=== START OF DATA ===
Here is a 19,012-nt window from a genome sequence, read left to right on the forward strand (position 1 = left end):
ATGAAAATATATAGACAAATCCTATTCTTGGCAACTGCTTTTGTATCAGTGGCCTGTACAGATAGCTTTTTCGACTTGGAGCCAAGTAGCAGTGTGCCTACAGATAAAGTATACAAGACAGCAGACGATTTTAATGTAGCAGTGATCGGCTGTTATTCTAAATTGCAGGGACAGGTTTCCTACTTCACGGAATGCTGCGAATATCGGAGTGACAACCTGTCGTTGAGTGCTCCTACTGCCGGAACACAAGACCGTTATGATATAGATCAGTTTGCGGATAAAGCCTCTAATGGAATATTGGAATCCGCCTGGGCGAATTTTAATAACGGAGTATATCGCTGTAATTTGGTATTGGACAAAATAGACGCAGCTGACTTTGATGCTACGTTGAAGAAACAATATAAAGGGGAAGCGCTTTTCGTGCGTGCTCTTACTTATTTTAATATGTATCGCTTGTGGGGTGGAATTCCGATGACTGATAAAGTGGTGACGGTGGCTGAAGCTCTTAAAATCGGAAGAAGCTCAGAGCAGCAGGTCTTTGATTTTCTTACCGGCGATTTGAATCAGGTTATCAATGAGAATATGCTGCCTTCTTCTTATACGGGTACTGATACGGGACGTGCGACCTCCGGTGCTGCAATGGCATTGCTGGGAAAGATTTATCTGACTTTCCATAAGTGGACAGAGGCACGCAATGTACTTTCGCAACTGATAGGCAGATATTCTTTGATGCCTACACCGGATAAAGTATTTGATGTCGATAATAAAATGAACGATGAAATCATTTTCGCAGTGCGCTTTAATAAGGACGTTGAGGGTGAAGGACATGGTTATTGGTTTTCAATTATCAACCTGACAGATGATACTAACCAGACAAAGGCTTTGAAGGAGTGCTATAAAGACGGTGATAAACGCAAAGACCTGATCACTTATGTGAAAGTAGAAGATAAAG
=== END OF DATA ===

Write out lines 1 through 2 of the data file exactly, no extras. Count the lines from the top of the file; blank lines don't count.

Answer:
Here is a 19,012-nt window from a genome sequence, read left to right on the forward strand (position 1 = left end):
ATGAAAATATATAGACAAATCCTATTCTTGGCAACTGCTTTTGTATCAGTGGCCTGTACAGATAGCTTTTTCGACTTGGAGCCAAGTAGCAGTGTGCCTACAGATAAAGTATACAAGACAGCAGACGATTTTAATGTAGCAGTGATCGGCTGTTATTCTAAATTGCAGGGACAGGTTTCCTACTTCACGGAATGCTGCGAATATCGGAGTGACAACCTGTCGTTGAGTGCTCCTACTGCCGGAACACAAGACCGTTATGATATAGATCAGTTTGCGGATAAAGCCTCTAATGGAATATTGGAATCCGCCTGGGCGAATTTTAATAACGGAGTATATCGCTGTAATTTGGTATTGGACAAAATAGACGCAGCTGACTTTGATGCTACGTTGAAGAAACAATATAAAGGGGAAGCGCTTTTCGTGCGTGCTCTTACTTATTTTAATATGTATCGCTTGTGGGGTGGAATTCCGATGACTGATAAAGTGGTGACGGTGGCTGAAGCTCTTAAAATCGGAAGAAGCTCAGAGCAGCAGGTCTTTGATTTTCTTACCGGCGATTTGAATCAGGTTATCAATGAGAATATGCTGCCTTCTTCTTATACGGGTACTGATACGGGACGTGCGACCTCCGGTGCTGCAATGGCATTGCTGGGAAAGATTTATCTGACTTTCCATAAGTGGACAGAGGCACGCAATGTACTTTCGCAACTGATAGGCAGATATTCTTTGATGCCTACACCGGATAAAGTATTTGATGTCGATAATAAAATGAACGATGAAATCATTTTCGCAGTGCGCTTTAATAAGGACGTTGAGGGTGAAGGACATGGTTATTGGTTTTCAATTATCAACCTGACAGATGATACTAACCAGACAAAGGCTTTGAAGGAGTGCTATAAAGACGGTGATAAACGCAAAGACCTGATCACTTATGTGAAAGTAGAAGATAAAG